A Kirchhoff elliptic vortex is a two-dimensional elliptical region of uniform vorticity embedded in an inviscid, incompressible, and irrotational fluid. By using analytic theory and contour dynamics simulations, we describe the evolution of perturbed Kirchhoff vortices by decomposing solutions into constituent linear eigenmodes. With small amplitude perturbations, we find excellent agreement between the short time dynamics and the predictions of linear analytic theory. Elliptical vortices must have aspect ratios less than to be completely stable. At late times, unstable perturbations evolve to states consisting of filaments surrounding and connecting one or more separate vortex core regions. Even modes have two different evolution paths accessible to them, dependent on the initial phase. Ellipses can first fission into more than one separate region when , from the negative branch mode. Increasing the perturbation amplitude can result in nonlinear instability, while the perturbation is still small relative to any vortex dimension. For the lowest modes, we quantify the transition from linear to nonlinear behavior.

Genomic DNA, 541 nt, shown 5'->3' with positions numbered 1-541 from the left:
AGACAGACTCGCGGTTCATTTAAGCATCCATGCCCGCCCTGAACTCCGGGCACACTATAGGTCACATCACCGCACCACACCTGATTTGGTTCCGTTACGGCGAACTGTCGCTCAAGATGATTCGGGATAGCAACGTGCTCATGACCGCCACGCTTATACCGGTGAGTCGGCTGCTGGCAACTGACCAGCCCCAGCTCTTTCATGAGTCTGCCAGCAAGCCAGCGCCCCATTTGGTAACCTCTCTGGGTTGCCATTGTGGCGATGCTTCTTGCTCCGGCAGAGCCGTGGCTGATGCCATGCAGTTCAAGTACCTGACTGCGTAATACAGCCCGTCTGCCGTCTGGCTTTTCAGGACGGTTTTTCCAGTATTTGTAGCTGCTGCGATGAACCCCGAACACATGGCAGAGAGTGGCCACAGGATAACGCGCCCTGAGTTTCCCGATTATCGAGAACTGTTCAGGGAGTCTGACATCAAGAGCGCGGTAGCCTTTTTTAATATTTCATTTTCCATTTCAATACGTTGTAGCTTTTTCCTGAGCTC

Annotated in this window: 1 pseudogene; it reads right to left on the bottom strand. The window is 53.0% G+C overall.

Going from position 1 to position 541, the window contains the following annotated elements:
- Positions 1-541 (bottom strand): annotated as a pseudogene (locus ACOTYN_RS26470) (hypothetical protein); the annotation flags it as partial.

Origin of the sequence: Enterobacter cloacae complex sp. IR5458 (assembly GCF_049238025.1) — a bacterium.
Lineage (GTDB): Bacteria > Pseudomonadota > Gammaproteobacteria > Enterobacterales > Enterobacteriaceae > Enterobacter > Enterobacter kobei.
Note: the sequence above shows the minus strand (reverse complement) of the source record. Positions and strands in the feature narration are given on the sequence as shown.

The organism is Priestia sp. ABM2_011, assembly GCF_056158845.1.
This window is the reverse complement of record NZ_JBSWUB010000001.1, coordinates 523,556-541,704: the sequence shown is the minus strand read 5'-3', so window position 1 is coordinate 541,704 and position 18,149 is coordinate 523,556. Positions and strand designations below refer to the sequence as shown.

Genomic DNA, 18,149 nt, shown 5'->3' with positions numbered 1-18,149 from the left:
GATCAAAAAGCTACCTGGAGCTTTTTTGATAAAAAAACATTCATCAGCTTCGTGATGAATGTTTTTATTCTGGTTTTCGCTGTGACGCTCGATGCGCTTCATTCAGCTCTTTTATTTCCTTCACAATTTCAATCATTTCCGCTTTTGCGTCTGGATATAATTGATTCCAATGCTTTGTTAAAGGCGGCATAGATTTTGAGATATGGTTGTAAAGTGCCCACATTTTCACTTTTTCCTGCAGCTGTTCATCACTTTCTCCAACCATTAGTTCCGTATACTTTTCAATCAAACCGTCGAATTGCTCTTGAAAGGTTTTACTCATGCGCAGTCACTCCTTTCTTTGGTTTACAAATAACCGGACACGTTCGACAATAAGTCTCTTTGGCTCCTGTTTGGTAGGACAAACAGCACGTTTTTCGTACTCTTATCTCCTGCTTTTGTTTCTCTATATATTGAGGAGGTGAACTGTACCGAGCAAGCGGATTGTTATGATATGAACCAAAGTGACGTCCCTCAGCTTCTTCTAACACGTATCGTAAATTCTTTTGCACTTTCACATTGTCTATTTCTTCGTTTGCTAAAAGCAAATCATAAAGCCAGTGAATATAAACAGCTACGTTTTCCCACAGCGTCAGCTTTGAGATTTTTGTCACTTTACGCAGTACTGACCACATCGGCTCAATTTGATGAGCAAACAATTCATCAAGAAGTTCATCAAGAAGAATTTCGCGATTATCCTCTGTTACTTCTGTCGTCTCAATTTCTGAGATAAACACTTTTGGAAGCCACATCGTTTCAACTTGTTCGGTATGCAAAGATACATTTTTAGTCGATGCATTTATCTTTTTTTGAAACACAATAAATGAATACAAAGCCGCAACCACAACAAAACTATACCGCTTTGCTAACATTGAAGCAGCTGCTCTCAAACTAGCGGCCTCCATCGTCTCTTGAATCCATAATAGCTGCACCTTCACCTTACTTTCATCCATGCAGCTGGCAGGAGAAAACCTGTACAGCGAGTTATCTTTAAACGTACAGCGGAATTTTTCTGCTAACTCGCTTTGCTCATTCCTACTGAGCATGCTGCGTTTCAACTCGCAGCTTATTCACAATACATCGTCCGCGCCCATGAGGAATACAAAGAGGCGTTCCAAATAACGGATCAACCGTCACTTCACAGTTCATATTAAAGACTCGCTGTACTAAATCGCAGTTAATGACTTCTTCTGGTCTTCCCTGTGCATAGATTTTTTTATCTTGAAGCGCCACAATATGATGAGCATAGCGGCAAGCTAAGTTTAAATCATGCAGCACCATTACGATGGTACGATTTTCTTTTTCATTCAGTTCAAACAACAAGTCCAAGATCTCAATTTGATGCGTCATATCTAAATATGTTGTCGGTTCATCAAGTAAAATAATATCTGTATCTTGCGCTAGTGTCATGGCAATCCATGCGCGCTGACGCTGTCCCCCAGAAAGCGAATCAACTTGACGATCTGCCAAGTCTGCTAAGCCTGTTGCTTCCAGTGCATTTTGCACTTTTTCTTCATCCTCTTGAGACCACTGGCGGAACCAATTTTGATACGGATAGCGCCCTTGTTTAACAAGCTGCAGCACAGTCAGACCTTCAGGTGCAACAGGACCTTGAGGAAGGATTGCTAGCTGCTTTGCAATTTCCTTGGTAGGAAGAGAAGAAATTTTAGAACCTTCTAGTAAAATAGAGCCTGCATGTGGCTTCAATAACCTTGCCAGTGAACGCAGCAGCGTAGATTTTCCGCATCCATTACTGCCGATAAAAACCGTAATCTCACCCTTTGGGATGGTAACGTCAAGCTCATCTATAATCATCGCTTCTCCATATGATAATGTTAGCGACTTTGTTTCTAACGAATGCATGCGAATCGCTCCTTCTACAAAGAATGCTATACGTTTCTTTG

Skip Nav Destination
Research Article| May 16 2008
The evolution of Kirchhoff elliptic vortices
T. B. Mitchell;
T. B. Mitchell, L. F. Rossi; The evolution of Kirchhoff elliptic vortices. Physics of Fluids 1 May 2008; 20 (5): 054103. https://doi.org/10.1063/1.2912991
Download citation file: